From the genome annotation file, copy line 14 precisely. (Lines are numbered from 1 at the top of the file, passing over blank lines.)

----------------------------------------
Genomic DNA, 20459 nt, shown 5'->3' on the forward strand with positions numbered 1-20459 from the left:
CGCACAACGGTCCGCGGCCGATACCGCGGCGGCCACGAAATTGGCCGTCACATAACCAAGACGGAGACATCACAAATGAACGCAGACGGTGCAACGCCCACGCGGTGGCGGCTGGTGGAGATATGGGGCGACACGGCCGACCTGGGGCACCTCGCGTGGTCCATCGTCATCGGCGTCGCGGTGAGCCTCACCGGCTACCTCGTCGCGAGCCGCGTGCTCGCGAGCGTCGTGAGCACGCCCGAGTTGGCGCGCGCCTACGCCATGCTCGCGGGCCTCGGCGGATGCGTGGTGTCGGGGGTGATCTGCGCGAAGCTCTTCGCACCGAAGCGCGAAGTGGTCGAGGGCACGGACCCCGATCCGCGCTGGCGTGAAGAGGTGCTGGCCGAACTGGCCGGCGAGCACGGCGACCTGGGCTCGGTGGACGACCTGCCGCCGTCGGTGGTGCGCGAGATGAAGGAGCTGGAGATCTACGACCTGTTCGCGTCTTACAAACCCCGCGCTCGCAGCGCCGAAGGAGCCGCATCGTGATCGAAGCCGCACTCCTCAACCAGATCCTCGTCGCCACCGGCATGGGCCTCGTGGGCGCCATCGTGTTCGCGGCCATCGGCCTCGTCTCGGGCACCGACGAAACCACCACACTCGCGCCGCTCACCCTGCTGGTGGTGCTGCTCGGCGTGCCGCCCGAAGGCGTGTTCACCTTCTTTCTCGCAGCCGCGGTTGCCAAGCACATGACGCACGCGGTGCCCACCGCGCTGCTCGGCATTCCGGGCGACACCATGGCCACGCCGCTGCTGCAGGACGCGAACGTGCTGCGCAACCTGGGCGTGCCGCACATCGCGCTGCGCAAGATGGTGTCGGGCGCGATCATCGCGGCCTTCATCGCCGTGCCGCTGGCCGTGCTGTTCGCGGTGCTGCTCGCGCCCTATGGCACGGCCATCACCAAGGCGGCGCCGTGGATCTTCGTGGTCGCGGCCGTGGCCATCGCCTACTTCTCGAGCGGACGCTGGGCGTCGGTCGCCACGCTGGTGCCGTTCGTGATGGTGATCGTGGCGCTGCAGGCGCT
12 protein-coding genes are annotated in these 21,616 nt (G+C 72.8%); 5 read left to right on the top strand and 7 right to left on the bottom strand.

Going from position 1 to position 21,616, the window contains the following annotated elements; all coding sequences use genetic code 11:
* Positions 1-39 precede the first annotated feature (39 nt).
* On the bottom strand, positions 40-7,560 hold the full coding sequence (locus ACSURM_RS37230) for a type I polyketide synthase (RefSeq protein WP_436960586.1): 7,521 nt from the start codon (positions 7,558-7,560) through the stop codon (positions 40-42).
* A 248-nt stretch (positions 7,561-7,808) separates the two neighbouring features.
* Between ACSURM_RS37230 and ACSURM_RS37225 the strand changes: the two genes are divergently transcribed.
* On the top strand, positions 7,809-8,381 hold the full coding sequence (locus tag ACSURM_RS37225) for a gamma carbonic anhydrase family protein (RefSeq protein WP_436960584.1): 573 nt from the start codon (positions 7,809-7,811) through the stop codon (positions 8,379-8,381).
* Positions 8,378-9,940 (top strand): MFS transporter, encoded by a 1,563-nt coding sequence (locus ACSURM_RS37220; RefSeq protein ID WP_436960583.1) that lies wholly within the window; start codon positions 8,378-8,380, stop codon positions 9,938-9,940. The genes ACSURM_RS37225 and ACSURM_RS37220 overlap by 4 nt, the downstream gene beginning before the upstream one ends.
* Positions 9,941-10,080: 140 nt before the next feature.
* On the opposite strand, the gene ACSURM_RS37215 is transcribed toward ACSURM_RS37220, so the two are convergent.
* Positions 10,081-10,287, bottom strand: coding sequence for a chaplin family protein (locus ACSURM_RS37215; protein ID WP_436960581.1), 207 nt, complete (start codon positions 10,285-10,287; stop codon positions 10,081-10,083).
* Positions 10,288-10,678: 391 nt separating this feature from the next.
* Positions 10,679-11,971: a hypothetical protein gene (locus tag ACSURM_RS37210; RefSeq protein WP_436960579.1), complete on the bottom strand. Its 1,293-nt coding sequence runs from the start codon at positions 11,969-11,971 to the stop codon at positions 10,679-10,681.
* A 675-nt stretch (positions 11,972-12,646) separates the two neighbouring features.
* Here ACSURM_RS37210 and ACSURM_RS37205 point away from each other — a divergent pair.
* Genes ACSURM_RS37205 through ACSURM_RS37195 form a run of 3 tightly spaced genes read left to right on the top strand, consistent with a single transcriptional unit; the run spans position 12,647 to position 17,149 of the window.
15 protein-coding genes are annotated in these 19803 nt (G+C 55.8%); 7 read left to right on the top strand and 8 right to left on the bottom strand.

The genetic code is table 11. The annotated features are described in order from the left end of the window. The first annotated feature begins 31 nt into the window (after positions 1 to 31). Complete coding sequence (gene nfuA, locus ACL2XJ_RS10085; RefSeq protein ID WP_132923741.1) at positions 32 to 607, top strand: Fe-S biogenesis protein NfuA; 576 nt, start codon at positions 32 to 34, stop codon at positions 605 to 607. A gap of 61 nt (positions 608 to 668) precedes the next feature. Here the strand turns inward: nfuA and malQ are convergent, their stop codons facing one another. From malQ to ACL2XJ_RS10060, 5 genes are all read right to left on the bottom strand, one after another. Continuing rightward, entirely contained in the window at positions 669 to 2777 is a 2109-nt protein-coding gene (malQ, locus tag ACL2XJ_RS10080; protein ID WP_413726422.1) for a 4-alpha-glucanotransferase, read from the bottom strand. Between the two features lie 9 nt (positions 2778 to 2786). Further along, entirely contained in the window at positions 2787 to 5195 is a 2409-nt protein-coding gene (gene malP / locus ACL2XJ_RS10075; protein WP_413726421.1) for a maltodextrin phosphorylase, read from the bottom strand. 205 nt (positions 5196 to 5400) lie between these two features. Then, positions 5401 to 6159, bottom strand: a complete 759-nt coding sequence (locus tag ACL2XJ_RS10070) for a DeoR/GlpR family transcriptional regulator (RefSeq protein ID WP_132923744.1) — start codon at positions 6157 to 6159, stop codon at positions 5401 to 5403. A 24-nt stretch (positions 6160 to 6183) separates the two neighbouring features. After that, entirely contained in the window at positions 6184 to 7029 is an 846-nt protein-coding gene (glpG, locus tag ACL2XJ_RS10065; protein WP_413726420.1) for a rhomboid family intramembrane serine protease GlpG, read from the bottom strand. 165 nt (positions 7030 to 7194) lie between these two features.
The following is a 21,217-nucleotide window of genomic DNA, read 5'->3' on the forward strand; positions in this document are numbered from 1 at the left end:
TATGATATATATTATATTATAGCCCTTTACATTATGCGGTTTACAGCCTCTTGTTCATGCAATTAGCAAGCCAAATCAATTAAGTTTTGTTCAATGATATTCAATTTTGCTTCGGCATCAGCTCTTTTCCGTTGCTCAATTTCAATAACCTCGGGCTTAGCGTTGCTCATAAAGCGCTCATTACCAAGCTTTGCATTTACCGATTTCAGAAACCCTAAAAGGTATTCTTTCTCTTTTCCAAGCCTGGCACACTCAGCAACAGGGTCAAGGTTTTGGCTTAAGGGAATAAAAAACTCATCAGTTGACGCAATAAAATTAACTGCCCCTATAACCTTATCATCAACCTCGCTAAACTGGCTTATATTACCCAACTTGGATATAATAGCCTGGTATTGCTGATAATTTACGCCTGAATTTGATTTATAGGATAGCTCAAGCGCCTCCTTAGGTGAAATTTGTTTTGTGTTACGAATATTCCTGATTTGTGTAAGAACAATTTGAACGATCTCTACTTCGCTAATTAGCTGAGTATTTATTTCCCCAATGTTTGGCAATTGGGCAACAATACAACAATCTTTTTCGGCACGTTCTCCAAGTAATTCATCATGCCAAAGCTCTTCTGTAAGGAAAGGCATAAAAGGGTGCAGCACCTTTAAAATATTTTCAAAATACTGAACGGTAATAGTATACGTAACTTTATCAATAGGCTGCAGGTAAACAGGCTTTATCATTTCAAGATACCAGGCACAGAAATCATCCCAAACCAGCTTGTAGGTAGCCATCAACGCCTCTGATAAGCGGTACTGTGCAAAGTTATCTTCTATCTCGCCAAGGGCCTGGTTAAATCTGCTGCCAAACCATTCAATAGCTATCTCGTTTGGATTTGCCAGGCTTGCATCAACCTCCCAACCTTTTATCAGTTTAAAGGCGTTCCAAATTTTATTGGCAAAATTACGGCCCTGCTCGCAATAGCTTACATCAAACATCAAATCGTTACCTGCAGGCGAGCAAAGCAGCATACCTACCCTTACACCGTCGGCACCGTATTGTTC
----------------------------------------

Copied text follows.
* Positions 10,288-10,678: 391 nt separating this feature from the next.